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UK Prime Minister Boris Johnson at the COP26 UN Climate Change Conference in Glasgow. Source: Maciek Musialek via Reuters.
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  • More than 100 global leaders pledge to halt and reverse deforestation and land degradation by the end of the decade
  • The Glasgow Leaders’ Declaration on Forest and Land Use will cover forests totalling more than 13 million square miles
  • According to the World Resources Institute, the world lost 258,000 square kilometres of forest — an area larger than the United Kingdom — in 2020 alone
  • Under Monday’s agreement, 12 countries have offered to provide £8.75 billion (A$15.87 billion) in public funding to assist developing countries manage deforestation
  • COP26 aims to cap global warming at 1.5°C above pre-industrial levels, and scientists say forests are vital to reaching that goal

At the COP26 climate talks in Glasgow on Monday, more than 100 global leaders pledged to halt and reverse deforestation and land degradation by the end of the decade.

The joint statement was backed by the likes of Brazil, Indonesia and the Democratic Republic of Congo, which together account for 85 per cent of the world’s forests.

Also included among the signatories are Australia, New Zealand, the United Kingdom, and the United States.

According to a statement from UK Prime Minister Boris Johnson’s office on behalf of the leaders, the Glasgow Leaders’ Declaration on Forest and Land Use will cover forests totalling more than 13 million square miles.

“We will have a chance to end humanity’s long history as nature’s conqueror, and instead become its custodian,” Mr Johnson said.

Forests absorb roughly 30 per cent of carbon dioxide emissions, according to the World Resources Institute (WRI), taking them out of the atmosphere and stopping them from warming the earth.

This natural buffer, however, is rapidly disappearing. Based on data from the WRI’s deforestation tracking initiative Global Forest Watch, the world lost 258,000 square kilometres of forest — an area larger than the United Kingdom — in 2020 alone.

Monday’s agreement expands on a similar one signed by 40 countries as part of the 2014 New York Declaration of Forests and goes much further in laying out the resources to reach that goal.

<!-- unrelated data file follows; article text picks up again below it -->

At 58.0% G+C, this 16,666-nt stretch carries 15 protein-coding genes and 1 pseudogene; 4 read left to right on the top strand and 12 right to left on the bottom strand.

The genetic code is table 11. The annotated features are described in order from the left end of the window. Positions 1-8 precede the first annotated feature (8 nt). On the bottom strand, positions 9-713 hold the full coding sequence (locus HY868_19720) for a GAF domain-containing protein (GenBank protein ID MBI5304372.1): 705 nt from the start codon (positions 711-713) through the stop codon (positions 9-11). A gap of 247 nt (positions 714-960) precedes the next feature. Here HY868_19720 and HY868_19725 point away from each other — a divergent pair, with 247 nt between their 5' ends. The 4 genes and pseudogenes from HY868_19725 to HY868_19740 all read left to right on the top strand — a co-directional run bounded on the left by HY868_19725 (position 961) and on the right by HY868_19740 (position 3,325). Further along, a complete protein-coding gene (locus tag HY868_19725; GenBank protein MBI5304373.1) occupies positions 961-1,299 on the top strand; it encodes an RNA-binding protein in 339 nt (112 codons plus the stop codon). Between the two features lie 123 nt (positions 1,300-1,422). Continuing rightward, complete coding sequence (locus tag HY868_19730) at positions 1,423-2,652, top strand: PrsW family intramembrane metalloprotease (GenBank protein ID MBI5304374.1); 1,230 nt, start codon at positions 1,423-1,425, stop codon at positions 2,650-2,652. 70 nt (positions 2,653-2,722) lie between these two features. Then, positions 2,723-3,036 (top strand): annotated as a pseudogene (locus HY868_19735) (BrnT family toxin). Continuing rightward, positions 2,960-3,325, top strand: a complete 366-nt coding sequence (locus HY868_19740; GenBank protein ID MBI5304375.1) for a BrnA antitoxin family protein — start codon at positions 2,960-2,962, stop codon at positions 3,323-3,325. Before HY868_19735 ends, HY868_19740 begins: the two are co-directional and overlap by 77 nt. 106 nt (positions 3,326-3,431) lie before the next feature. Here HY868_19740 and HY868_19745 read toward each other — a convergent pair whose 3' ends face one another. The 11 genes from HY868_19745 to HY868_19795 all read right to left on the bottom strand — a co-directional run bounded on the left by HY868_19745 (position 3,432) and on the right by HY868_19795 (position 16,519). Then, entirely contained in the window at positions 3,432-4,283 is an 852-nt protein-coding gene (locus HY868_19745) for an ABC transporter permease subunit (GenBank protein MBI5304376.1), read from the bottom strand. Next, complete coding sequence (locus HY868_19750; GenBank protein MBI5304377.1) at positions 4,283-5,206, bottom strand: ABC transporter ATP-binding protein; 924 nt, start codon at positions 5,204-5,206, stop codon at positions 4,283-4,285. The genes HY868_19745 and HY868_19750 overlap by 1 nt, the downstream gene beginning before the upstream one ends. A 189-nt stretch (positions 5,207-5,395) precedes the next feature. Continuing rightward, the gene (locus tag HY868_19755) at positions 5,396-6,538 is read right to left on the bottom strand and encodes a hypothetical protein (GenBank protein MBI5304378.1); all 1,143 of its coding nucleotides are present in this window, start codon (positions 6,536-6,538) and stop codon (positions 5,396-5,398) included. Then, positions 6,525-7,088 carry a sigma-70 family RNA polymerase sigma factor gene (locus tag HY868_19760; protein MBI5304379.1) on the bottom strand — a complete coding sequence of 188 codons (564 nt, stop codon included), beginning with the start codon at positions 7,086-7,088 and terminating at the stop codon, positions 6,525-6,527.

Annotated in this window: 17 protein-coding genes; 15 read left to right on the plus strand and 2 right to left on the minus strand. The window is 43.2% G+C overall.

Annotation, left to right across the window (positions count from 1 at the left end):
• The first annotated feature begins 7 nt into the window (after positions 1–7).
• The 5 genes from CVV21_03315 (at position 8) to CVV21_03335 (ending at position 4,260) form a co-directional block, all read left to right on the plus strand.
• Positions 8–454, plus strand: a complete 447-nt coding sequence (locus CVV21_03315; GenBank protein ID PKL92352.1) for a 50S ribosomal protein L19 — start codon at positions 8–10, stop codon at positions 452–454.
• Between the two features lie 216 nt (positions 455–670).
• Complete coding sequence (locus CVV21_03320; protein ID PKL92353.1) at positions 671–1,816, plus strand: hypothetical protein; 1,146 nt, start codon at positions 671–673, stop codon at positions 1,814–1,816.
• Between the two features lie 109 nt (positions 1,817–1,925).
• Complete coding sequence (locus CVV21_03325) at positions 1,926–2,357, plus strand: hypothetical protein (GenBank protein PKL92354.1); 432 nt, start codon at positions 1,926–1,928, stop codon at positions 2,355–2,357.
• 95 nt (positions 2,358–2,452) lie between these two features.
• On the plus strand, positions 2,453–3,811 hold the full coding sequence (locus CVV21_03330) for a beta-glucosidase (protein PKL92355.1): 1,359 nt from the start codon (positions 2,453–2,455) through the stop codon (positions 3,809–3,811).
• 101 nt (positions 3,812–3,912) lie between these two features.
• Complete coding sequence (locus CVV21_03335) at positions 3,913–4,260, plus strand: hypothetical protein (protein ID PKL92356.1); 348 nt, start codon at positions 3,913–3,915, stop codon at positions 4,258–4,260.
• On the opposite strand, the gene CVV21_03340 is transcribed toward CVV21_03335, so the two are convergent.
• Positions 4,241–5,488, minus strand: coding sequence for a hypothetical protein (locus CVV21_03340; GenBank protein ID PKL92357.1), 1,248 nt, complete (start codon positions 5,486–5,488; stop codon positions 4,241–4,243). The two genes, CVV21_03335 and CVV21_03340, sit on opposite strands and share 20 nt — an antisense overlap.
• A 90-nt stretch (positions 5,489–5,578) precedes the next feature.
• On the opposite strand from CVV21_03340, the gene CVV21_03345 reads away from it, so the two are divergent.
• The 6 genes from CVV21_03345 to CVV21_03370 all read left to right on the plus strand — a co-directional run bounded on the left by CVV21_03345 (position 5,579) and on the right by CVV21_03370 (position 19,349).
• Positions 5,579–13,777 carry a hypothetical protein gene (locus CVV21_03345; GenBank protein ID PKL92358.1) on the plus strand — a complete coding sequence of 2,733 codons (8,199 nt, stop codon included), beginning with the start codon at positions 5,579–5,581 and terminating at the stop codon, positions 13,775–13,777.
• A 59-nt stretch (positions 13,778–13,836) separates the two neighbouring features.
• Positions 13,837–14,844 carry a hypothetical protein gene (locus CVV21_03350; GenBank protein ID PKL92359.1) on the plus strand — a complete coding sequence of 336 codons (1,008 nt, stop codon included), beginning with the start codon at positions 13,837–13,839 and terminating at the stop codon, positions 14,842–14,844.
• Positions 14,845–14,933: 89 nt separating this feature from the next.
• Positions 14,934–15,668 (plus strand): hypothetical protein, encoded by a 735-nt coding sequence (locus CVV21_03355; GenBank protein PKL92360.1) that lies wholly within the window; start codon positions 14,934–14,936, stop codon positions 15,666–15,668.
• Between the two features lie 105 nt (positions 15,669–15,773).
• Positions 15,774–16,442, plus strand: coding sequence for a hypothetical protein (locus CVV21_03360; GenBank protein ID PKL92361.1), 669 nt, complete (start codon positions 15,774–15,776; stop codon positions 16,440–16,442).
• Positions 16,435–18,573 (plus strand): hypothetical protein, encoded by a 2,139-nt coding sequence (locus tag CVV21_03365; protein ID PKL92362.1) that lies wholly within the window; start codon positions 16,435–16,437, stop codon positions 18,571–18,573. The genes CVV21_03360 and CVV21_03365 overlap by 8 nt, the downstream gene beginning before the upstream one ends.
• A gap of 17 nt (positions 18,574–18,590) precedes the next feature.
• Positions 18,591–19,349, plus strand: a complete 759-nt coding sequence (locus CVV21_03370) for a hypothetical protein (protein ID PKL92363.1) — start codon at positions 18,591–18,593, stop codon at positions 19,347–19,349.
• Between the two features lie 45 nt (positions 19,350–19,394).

According to the agreement, 12 countries have offered to provide £8.75 billion (A$15.87 billion) in public funding between 2021 and 2025 to assist developing countries in efforts such as restoring degraded land and tackling wildfires.

Another £5.3 billion (A$9.61 billion) will be provided by more than 30 private sector investors, including Aviva, Schroders and AXA. These investors, which collectively represent US$8.7 trillion (A$11.56 trillion) in assets under management, have also agreed to stop investing in activities linked to deforestation by 2025.

COP26 aims to cap global warming at 1.5°C above pre-industrial levels, and scientists say forests and so-called nature-based solutions are vital to reaching that goal.

Forests, jungles and woodlands have removed around 760 million tonnes of carbon dioxide every year since 2011, according to the Biomass Carbon Monitor project backed by data analytics firm Kayrros and French research institutions, offsetting roughly eight per cent of carbon dioxide emissions from fossil fuels and cement.

“Our biosphere is really helping bail us out for the time being, but there is no guarantee those processes will continue,” said Oliver Phillips, an ecologist at the United Kingdom’s University of Leeds.

Closer to home, the Western Australian government decided in September to safeguard the state’s native forests from 2024, ensuring the survival of at least 400,000 hectares of karri, jarrah, and wandoo forests.

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